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MS. ASCH-GOODKIN is a contributing editor for <italic>Contemporary Pediatrics</italic>.
The fight against childhood obesity continues to be waged, on many fronts. This past month, these remedies got a tryout:
Encouraging exercise. McDonald's restaurants, smarting from the accusations that fast food "Happy Meals" and the like are a major contributor to overweight in children, is promoting exercise as a way to keep poundage in check. The chain is experimenting with replacing the playgrounds they have at some restaurants with gyms offering exercise bikes, rope climbing, and other sports and aerobic activities designed for children under 12 years of age. Thus far, the chain has opened seven such gyms, in sites located in Illinois, Colorado, Oklahoma, and California. Maybe it will help.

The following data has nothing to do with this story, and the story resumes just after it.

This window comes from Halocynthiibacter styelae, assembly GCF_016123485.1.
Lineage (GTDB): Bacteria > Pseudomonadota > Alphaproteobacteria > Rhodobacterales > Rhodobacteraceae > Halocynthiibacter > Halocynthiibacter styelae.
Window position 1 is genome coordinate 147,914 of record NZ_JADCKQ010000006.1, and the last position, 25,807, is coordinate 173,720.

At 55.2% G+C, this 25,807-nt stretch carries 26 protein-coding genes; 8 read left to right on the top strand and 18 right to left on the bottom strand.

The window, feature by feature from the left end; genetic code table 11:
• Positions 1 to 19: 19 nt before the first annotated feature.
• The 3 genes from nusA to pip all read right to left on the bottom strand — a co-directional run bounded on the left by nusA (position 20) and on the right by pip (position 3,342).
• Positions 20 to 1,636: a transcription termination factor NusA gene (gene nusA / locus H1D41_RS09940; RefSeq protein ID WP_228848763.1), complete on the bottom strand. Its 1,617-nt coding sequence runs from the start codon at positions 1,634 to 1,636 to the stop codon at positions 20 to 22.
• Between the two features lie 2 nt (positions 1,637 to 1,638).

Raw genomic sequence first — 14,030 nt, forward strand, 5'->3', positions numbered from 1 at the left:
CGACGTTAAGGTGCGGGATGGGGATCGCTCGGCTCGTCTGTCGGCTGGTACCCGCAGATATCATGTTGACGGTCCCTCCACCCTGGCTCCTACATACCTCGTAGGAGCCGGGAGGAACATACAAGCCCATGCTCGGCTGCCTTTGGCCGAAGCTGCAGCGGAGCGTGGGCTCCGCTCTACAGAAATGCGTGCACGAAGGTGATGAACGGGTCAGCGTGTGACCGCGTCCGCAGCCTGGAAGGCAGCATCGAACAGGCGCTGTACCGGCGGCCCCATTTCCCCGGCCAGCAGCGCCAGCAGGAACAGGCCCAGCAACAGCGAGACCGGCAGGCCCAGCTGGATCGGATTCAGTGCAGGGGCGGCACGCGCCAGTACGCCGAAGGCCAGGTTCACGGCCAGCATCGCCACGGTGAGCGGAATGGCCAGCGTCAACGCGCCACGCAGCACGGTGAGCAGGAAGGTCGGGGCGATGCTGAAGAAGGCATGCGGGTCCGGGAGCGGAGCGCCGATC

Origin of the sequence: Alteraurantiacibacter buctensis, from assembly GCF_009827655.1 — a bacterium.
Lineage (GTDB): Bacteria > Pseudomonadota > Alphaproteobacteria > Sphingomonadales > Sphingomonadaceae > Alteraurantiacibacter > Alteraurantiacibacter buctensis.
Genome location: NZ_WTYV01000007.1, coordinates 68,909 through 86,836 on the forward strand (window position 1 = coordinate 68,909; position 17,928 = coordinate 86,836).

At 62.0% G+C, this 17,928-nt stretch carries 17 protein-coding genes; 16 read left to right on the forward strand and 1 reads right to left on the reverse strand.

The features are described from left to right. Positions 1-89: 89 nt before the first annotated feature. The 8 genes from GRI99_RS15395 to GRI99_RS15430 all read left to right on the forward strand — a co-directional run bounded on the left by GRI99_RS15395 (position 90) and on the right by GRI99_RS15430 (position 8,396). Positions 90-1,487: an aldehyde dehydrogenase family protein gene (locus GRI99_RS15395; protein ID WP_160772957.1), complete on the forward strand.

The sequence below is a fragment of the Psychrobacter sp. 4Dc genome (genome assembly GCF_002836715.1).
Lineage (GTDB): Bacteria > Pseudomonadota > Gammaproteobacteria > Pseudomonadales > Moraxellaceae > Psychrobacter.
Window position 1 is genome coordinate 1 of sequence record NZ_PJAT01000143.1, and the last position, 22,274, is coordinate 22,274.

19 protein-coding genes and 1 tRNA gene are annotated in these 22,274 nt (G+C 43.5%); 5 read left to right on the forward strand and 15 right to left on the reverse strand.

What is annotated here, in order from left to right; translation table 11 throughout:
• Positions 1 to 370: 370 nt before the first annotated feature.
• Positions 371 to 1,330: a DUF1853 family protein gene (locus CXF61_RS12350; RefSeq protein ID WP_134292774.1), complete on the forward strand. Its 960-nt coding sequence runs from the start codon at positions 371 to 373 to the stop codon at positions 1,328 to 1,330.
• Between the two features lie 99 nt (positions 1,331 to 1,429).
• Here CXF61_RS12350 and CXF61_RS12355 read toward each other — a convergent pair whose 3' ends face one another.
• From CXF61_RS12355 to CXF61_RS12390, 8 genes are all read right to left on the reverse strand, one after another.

Switching ingredients. In New York City, a new ordinance bans all but miniscule quantities of trans fats in restaurant cooking. Trans fats are known to be particularly lethal, but there is no guarantee that switching to other types of fat in cooking will lower the calorie count or the amount of saturated fats in restaurant food. A similar caveat is applicable to the announcement by one soft drink manufacturer that in the future it will be the swapping high-fructose corn syrup for cane sugar sweetener that their drinks now contain. Potentially less unhealthy, but still calorie-laden.
Eating raw veggies. This practice continues to be recommended as a low-calorie, highly nutritious part of a healthy diet, but the potential of raw produce to carry infectious micro-organisms seems to get more serious all the time.